Centene's Neidorff: WellCare acquisition has cleared final state approvals

Centene
If Centene's $17 billion deal to buy WellCare is finalized, it would create one of the nation's largest government plan insurers for Medicare, Medicaid and the Affordable Care Act exchanges. (Centene)

NEW YORK CITY—St. Louis-based Centene Corporation's acquisition of WellCare Health Plans crossed a significant hurdle as the deal earned approval from all 27 states necessary, according to Centene CEO Michael Neidorff.

Illinois and New Jersey approved the pending merger of the two insurers, Neidorff said while speaking at the Forbes Healthcare Summit Thursday. The deal is expected to be completed by the first half of 2020.

"[The merger] is progressing well," Neidorff said. "We have told the team to be ready for full integration by January 1."

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RELATED: Centene's Neidorff says WellCare acquisition continues to pace ahead of schedule

If the $17 billion deal is finalized, it would create one of the nation's largest government plan insurers for Medicare, Medicaid and the Affordable Care Act (ACA) exchanges. However, the Department of Justice (DOJ) still needs to approve the deal, which is already gaining opposition from provider groups. Centene is working with the DOJ to "meet the department's needs," Neidorff said.

If the merger goes through, the new company would be the fourth-largest payer in the private Medicare space that includes Medicare Advantage and Part D plans. Overall, there would be 22 million members across all 50 states.

The American Hospital Association warned that the DOJ needs to fully investigate the merger because of concerns it will harm competition for Medicare Advantage plans.

Centene’s U.S. business has grown rapidly thanks to the ACA and its subsidized individual coverage and the expansion of Medicaid benefits. Centene serves nearly 2 million ACA exchange customers in 20 states. The company announced in August it would expand its footprint, increasing the number of plans it offers on the ACA exchanges in 10 states. 

Centene has been a large player in the exchanges since they went online in 2014. While many large insurers pulled out of the ACA exchanges because of losses and uncertainty about the marketplace, Centene continues to see strong growth, Neidorff said.

"We went in slowly, around 400,000 individuals to see how to be successful," Neidorff said. When the Trump administration changed enrollment—the administration halved the HealthCare.gov enrollment period to 45 days from 90 days in 2017 and also reduced federal funding for advertising and enrollment support—Centene put navigators in place to help people enroll, he said.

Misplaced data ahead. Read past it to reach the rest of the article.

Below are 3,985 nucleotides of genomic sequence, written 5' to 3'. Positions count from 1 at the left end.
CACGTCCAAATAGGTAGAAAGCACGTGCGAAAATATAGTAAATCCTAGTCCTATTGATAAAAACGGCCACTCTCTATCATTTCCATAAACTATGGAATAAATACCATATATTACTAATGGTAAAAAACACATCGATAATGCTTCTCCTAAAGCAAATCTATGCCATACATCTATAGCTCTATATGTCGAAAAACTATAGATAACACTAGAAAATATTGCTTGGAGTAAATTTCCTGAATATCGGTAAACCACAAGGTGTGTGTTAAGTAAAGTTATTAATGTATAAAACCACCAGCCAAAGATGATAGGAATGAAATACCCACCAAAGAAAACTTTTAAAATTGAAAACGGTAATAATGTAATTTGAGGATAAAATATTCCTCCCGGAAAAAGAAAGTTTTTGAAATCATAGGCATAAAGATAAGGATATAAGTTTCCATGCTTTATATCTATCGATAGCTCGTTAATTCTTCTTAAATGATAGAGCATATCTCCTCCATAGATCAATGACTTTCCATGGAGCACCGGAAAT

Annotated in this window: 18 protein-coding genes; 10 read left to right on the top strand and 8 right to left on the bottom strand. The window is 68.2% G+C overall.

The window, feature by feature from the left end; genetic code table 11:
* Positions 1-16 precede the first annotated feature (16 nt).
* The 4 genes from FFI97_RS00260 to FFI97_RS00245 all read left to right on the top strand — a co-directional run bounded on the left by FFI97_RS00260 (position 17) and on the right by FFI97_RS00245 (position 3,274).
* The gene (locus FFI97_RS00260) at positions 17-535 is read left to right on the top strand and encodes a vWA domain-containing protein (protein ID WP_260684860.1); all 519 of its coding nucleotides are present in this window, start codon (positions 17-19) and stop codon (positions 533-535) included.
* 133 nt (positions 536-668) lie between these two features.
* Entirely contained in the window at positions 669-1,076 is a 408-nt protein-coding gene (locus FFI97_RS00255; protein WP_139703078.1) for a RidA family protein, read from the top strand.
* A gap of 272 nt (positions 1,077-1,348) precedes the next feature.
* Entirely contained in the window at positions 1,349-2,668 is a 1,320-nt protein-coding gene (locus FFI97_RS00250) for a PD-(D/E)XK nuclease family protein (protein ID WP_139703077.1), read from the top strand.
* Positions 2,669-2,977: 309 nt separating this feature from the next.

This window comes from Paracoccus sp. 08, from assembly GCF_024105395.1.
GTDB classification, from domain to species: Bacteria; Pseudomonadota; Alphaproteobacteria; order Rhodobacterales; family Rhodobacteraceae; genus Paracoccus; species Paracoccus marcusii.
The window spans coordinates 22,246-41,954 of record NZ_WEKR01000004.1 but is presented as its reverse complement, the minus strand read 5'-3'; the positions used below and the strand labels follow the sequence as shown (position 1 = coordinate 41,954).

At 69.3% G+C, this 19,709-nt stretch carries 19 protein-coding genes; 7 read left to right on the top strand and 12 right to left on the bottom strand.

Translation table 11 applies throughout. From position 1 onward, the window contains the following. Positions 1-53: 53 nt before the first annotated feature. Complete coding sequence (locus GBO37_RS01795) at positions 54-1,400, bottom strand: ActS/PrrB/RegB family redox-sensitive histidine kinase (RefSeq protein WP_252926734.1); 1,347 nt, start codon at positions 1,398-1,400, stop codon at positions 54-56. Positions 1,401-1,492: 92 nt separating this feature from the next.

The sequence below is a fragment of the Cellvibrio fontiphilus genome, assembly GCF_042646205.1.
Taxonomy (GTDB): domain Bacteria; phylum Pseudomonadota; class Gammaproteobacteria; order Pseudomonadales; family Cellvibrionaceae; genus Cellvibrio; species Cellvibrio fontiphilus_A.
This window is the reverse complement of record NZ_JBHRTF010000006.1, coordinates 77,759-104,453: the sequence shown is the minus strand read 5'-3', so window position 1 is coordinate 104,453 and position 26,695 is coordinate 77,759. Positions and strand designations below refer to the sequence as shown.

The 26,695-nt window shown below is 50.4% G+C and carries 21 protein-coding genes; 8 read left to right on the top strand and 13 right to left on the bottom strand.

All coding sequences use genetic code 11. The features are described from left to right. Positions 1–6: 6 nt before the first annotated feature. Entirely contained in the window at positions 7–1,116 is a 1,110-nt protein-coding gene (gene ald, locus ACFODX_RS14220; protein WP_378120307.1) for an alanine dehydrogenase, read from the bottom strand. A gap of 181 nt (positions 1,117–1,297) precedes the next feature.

Asked by Forbes senior healthcare contributor Bruce Japsen whether he was concerned about Democratic presidential candidates' proposals around "Medicare for All" and single-payer systems, Neidorff responded, "We deal with the facts as they are today."

"I view Medicare for All as a sound bite," he said. "We need to continue to build on the existing products in the ACA. We're working with both sides of the aisles to do that."

Companies in the ACA marketplaces also face other lingering challenges, including a court challenge to the law filed by a group of Republican-led states. Those states won a sweeping ruling last December from a Texas federal judge who invalidated the entire health law, finding Congress rendered the ACA legally unsustainable when it eliminated a financial penalty for people who forgo health insurance.

The industry is awaiting a ruling by the Fifth Circuit Court in Louisiana on an appeal.

RELATED: Centene aims to expand presence in 10 ACA markets in 2020

Neidorff believes that decision will be overturned by the Supreme Court, or even reversed earlier by the Fifth Circuit.

"This case, there is no doubt in any attorneys’ minds, it will be overturned at the Supreme Court. [The decision] won’t be 5-4. It will be 7-2 or 6-3," he said. "We are counting on the Supreme Court to return from politics to policy."

Addressing social, preventive health needs

With the WellCare merger, Centene wants to test and scale new models of care that are more patient-driven. Centene is increasing its focus on supporting preventive health for its members as well as addressing social needs that impact health, Neidorff said. 

The insurer is ramping up its use of predictive analytics to identify members at risk of worsening health, such as a risk of a coronary event, and then alerting physicians so providers can intervene earlier to improve health outcomes.

Centene also offers a healthy rewards program that provides pregnant women with debit cards when they keep prenatal care visits. The insurer's Smart Start for Your Baby outreach program aims to prevent premature births through outreach and care coordination.

Neidorff cited an example of a member who was pregnant with triplets and at risk of preterm birth. The expectant mother had no electricity or heat. Through the program, care coordinators were able to restore electricity and heat to the woman's home, and she delivered three full-term babies. 

"Our mentality is, we delivered three full-term babies," Neidorff said. "The financials follow good high-quality care."

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